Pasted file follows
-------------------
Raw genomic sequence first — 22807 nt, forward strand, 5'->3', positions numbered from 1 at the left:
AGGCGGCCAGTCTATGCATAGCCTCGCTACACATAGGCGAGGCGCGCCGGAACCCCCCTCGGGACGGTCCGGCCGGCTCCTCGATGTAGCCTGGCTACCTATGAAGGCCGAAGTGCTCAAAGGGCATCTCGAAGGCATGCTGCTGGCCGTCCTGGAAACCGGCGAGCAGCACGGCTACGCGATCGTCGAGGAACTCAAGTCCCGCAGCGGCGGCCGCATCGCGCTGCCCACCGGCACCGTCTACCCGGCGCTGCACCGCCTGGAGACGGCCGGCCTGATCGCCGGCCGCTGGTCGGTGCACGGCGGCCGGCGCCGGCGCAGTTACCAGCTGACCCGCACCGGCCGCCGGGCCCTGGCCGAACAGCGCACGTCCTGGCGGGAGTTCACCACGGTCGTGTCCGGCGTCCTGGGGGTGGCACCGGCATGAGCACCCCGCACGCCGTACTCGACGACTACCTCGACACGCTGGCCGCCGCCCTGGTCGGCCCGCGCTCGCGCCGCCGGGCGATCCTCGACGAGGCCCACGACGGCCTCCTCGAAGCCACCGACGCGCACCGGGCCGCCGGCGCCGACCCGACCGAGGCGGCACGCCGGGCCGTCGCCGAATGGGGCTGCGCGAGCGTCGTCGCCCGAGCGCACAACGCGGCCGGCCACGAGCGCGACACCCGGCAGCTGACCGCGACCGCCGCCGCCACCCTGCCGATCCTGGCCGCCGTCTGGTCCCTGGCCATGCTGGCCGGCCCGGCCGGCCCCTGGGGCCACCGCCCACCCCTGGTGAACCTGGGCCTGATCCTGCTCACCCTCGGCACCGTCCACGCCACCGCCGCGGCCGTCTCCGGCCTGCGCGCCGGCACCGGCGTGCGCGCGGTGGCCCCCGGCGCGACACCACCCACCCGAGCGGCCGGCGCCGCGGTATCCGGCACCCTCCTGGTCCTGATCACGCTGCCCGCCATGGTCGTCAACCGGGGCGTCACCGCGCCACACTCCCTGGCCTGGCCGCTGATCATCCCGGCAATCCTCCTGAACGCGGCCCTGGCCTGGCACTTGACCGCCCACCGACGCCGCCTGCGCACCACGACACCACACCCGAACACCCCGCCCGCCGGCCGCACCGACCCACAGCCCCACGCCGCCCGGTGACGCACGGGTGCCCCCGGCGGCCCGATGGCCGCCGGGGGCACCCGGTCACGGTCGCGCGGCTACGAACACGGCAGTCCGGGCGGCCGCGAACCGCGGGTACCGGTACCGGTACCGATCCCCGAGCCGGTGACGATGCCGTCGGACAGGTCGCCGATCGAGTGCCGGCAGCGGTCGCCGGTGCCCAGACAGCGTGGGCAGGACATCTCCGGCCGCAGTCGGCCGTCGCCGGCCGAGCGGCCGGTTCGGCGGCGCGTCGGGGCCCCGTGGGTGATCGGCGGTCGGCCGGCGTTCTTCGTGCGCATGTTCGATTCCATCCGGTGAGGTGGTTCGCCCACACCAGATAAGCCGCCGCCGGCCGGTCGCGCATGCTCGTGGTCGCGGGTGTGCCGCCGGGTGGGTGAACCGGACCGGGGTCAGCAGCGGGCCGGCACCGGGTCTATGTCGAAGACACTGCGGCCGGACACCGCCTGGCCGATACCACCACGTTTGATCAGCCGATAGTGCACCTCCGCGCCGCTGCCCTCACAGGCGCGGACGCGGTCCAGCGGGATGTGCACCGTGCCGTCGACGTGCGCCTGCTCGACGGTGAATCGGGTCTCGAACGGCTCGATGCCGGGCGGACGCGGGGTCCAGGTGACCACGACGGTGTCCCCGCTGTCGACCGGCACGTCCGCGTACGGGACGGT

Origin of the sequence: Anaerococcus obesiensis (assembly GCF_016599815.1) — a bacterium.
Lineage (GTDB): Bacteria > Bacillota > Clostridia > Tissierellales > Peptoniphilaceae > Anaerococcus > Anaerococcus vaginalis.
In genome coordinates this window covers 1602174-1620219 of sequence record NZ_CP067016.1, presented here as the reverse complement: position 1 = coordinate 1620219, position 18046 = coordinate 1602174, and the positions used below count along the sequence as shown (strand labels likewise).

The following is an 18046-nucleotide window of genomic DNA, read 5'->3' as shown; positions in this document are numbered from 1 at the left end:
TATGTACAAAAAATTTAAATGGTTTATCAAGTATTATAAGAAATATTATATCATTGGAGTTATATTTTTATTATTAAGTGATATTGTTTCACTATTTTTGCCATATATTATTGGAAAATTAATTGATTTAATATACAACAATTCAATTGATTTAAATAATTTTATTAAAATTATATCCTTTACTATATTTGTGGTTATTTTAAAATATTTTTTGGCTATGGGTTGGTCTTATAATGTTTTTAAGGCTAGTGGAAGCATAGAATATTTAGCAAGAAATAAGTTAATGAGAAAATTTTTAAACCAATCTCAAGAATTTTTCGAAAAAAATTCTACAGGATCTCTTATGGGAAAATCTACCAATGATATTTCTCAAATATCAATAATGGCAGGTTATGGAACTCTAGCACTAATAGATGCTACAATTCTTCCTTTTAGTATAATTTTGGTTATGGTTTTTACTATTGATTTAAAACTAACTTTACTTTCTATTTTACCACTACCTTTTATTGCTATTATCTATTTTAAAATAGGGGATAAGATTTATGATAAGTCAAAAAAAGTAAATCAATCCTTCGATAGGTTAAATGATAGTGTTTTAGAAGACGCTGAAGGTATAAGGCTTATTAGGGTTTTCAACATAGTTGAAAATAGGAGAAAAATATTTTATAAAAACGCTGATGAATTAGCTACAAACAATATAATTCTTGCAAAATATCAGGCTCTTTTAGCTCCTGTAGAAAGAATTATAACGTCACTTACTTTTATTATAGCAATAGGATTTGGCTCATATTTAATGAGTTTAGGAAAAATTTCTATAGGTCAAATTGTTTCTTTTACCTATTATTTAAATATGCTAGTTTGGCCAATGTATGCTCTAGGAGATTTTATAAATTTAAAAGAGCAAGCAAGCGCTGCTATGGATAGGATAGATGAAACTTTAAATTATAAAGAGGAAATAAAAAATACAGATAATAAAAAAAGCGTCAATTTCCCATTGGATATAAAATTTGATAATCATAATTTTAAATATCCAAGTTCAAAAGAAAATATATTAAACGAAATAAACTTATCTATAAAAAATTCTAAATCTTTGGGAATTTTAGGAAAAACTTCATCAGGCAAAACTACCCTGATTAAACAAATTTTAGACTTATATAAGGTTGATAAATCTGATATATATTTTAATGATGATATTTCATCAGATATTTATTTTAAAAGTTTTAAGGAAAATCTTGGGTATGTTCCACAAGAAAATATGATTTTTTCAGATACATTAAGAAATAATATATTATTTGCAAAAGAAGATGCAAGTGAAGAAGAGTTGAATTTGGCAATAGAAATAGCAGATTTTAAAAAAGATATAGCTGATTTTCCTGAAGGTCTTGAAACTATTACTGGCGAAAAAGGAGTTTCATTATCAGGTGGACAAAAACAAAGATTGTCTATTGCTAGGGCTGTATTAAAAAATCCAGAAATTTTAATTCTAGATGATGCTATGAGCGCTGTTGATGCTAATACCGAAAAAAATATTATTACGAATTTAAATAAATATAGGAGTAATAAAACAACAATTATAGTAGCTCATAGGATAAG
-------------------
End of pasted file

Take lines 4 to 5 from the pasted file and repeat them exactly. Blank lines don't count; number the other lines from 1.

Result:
Lineage (GTDB): Bacteria > Bacillota > Clostridia > Tissierellales > Peptoniphilaceae > Anaerococcus > Anaerococcus vaginalis.
In genome coordinates this window covers 1602174-1620219 of sequence record NZ_CP067016.1, presented here as the reverse complement: position 1 = coordinate 1620219, position 18046 = coordinate 1602174, and the positions used below count along the sequence as shown (strand labels likewise).